Basayev has played a key role in the resistance since the onset of the second war, despite incurring serious injuries in February 2000 during the retreat from Grozny that necessitated the amputation of one leg. Responding in the fall of 2004 to questions posed to him by the "Toronto Globe and Mail," he made light of his disability, claiming that he can still walk 50 kilometers a night.
In those responses, Basayev professed to have been "shaken" by Moscow's response to the seizure by Basayev's men of some 1,000 hostages in Beslan in September 2004. He claimed he did not anticipate that President Vladimir Putin would sacrifice the lives of children -- especially Ossetian children, given that Ossetia has always been a Russian ally in the North Caucasus. Basayev implied that he anticipated that Moscow would comply with the hostage takers' demand for the withdrawal of Russian forces from Chechnya. "I thought I was doing the Russians a favor by showing them the way out of a blind alley," Basayev said.
Basayev then warned that as long as Russia continues to violate the Geneva Conventions in Chechnya, his fighters will do likewise. "It is the enemy who sets the limits to our actions, and we are free to resort to the methods and actions that the enemy first employed against us," Basayev argued. "We are ready, and want to wage war according to international law, it is even to our advantage to do so in terms of protecting the civilian population. But unlike President Maskhadov, we do not want to be the only side to espouse those tactics." Basayev has, nonetheless, not perpetrated any further attacks since Beslan, perhaps having come to the conclusion that such actions are counterproductive. And the fact that Basayev's appointment followed Umarov's statement rejecting terrorism against civilians as a tactic suggests that Umarov is confident that Basayev has indeed moderated his approach.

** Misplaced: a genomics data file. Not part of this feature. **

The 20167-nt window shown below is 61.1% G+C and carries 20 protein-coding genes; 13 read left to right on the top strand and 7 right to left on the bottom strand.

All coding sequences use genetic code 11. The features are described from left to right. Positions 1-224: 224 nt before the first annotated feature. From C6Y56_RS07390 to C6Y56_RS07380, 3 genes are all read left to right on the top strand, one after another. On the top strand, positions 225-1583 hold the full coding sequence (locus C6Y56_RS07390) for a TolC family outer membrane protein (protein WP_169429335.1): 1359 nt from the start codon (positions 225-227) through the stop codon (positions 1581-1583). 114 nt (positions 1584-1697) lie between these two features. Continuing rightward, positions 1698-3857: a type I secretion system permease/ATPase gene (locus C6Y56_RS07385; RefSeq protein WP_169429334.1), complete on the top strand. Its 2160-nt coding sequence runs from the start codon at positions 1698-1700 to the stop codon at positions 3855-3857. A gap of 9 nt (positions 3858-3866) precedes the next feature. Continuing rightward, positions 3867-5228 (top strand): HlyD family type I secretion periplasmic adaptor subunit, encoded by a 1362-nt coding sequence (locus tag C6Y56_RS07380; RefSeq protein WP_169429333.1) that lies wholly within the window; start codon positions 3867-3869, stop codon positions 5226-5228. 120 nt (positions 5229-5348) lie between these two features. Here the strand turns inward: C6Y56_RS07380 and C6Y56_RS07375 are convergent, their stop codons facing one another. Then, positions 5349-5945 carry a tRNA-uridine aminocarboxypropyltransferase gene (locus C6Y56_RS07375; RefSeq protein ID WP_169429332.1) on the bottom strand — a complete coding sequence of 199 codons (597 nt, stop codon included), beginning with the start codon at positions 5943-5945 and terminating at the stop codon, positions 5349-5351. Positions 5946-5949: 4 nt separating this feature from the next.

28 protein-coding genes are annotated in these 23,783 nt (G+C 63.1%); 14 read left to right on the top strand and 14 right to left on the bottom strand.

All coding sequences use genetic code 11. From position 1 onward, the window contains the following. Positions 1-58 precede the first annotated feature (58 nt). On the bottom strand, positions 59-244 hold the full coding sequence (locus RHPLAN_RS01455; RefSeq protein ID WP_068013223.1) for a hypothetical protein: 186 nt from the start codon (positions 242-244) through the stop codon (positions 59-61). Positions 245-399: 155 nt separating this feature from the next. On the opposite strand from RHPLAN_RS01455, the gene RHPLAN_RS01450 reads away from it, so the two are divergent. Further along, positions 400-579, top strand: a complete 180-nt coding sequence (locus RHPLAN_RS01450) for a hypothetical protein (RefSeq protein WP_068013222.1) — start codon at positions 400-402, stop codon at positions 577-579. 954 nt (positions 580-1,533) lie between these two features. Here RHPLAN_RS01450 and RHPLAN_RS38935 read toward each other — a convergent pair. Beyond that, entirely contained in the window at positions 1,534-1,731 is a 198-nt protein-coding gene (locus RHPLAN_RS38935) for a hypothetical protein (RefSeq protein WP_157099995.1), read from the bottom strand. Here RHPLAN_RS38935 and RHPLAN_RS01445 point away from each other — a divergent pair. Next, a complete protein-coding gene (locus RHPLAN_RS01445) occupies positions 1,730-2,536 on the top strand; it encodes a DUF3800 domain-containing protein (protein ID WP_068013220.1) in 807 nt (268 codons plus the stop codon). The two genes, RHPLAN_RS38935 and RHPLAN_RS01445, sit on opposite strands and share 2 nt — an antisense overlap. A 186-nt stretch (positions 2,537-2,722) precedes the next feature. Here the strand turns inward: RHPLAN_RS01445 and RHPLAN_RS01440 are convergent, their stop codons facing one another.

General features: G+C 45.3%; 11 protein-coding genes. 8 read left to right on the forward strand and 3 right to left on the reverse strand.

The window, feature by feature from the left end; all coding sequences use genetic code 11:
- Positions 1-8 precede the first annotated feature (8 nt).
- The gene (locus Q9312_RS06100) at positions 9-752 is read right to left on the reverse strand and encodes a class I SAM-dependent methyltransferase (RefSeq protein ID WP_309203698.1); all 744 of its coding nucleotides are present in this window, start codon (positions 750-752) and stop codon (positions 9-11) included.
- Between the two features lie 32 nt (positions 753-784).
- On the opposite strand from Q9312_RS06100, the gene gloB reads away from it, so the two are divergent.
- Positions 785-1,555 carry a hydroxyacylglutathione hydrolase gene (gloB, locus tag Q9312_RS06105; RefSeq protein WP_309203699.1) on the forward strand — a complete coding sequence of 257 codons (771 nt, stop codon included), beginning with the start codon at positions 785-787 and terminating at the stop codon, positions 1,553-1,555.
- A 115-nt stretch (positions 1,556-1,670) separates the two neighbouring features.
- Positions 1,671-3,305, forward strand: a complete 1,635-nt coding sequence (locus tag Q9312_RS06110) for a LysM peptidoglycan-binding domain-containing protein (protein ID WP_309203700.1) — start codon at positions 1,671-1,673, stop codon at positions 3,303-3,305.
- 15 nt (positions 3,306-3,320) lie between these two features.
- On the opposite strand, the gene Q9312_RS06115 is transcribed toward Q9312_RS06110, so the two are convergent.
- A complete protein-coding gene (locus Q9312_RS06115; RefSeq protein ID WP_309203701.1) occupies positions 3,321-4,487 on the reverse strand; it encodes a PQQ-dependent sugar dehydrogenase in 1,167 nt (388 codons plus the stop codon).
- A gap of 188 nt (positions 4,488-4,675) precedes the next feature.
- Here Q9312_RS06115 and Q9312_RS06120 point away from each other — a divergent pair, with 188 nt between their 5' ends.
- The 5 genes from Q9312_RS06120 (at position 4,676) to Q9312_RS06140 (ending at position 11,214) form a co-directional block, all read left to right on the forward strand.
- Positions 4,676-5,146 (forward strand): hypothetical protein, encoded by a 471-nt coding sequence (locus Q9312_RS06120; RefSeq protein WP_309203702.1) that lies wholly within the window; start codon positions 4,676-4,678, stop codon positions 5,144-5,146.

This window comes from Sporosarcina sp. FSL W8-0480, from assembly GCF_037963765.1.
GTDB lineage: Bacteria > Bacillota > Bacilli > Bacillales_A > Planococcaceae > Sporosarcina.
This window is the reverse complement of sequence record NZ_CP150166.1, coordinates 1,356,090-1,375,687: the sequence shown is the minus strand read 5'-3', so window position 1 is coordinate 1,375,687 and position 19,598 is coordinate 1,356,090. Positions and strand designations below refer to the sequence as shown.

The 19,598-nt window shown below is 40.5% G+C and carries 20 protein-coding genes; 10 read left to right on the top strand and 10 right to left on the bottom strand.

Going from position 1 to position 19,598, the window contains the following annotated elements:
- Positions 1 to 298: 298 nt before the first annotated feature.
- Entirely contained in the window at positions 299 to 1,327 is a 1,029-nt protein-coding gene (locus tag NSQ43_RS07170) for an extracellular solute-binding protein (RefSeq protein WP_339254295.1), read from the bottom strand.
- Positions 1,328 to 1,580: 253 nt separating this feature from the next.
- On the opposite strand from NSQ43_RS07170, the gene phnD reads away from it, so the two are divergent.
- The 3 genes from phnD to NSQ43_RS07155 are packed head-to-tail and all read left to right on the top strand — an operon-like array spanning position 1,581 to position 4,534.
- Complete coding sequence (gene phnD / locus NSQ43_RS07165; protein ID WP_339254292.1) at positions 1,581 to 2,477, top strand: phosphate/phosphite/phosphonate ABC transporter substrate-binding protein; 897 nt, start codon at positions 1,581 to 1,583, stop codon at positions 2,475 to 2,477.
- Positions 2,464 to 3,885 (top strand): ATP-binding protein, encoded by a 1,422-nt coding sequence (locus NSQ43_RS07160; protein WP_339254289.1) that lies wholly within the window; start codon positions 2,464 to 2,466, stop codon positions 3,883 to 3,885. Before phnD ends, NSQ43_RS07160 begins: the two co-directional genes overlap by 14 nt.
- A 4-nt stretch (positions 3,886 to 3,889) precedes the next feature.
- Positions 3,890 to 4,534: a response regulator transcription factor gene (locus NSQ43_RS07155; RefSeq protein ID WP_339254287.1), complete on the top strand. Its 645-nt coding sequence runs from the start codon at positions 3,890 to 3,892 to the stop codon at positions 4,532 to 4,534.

But his previous track record, coupled with his role as purported mastermind of the Moscow theater hostage taking in October 2002, led both the UN and the U.S. government to designate his Riyadus-Salikhin battalion a terrorist organization in 2003. And he subsequently claimed to have contributed to the organization of a car-bomb attack on the pro-Moscow government headquarters in Grozny in December 2003, the bombing that killed pro-Moscow Chechen administration head Akhmad-hadji Kadyrov and seven other people in May 2004, and the multiple attacks in June 2004 on police and security facilities in neighboring Ingushetia.
It could be argued that given both his military experience and his intermittent inclusion in the separatist government since 1997, Basayev is the logical candidate for the second most senior leadership post. (The only other candidate with comparable experience and influence is U.K.-based Foreign Minister Akhmed Zakayev.) Basayev's appointment as vice president creates an interesting quandary for the Russian leadership, insofar as under the Constitution of the Chechen Republic Ichkeria, it is the vice president who succeeds to the presidency in the event of the president's death. If, as Zakayev suggested in an interview in late May with RFE/RL's North Caucasus Service, the Russian leadership is indeed discussing ways to negotiate an end to the war, then the prospect of "Terrorist No. 1" Basayev acceding to the presidency could lend added weight to the arguments of those who favor a peace deal.